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social media marketing

Human marketing in a digital world.

4 years ago 0 0 770

Your boss bursts into the meeting “I want us on twitter! We need to update Facebook! Show me the digital strategy!” Unfortunately, over the last 10 years, this has been all too common. The cry has gone out for organisations to ‘get digital’ for fear of missing out. There are great reasons to include digital and social media approaches into your marketing, but unless it is done thoughtfully and strategically, they often end up expensive and damaging to the organisation and its brand.  In many instances, these channels are used a megaphones to yell messages at people with no interest in what is being offered. The shift to digital There has been a massive shift to digital technology. We often hear of the ‘digital natives’ – the generations who have grown up intimately connected to digital devices, who have deep confidence or trust in these channels, and who are extremely

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Mindfulness – The business performance secret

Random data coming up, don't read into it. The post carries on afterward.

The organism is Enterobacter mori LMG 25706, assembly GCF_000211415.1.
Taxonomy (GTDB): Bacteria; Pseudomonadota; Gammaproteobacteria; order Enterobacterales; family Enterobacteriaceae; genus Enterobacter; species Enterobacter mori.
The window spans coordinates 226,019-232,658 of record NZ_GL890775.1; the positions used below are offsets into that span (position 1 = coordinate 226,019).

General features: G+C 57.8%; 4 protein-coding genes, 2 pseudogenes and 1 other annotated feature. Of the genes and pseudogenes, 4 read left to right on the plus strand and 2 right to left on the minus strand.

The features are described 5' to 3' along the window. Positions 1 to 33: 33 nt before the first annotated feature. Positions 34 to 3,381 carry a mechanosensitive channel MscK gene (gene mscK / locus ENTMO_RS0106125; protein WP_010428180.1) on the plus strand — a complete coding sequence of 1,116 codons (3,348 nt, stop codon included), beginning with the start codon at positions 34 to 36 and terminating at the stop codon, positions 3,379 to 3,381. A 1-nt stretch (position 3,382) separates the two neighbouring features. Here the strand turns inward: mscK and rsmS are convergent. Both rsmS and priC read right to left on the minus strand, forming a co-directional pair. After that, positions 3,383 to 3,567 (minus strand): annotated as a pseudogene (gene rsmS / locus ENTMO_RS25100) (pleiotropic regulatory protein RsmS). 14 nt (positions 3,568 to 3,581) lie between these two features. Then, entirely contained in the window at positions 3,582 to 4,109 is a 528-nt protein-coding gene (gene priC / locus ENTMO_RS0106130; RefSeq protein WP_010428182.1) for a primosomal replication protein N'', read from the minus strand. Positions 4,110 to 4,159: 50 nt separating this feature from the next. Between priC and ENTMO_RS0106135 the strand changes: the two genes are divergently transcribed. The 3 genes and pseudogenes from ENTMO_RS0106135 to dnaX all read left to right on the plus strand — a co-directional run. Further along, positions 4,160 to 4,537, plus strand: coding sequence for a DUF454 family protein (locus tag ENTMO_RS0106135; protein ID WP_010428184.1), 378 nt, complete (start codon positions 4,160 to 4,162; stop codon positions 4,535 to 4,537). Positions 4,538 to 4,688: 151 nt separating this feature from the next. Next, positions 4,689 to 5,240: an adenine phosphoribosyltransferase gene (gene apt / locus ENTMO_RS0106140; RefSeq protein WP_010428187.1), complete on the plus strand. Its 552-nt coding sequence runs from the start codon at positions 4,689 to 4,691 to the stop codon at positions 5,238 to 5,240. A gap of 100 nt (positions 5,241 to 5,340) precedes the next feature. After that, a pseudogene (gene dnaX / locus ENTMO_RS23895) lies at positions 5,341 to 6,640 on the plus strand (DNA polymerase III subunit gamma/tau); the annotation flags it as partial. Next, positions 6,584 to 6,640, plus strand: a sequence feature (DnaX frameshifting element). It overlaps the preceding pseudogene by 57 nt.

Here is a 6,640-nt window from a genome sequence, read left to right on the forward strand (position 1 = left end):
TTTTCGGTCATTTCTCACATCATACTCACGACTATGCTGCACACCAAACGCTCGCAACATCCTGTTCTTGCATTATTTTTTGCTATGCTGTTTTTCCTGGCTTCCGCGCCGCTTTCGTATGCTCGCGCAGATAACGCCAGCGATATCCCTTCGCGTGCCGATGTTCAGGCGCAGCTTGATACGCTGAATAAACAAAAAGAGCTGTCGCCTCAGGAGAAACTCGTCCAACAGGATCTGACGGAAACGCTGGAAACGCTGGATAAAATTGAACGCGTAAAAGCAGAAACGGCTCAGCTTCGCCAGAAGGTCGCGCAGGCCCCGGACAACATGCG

4 years ago 1 0 957

Do you want to be more effective, efficient – and at the same time enjoy everything more? Are you being overwhelmed, diverted and unable to achieve what you want? Too often high performance is derailed by over-load, multi-tasking and lack of focus on what matters. Sometimes our minds are so full – we are ‘mind-full’ – that we have no time or space to really think. Perhaps it’s time to become mindlessly mindful –that is, to stop being ‘mind-full’ and start being truly mindful. It is a skill which is critical to high performance but can be difficult to realise in the hustle and bustle of modern business life. The myth of multitasking Have you ever noticed how you can be here, and not here? Whilst you are ‘listening’ to someone on your team, you are thinking about the next meeting? As you are working on an important project, your

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The trust advantage (building and leveraging trust, part 2)

4 years ago 0 0 772

Trust is such a critical thing in business. Understanding what trust is, and how to develop it and leverage it is critical to success. Often an even more important question is “how do I rebuild trust when it is broken?” In part one, we looked at what trust really is (predictability of behaviour), its value and its costs. In part two, we explore the concept further, and how it can be leveraged for maximum advantage. How is trust built? We develop ‘trust’ in something or someone in highly personalised ways. In fact, many people would not be able to describe how they know who they can trust, except for a vague statement like “I get a feeling about them”. Feelings and emotions (or ‘intuition’) are often poor methods for deciding who to trust. It can mean that some people, when faced with the same situational cues, will be too trusting,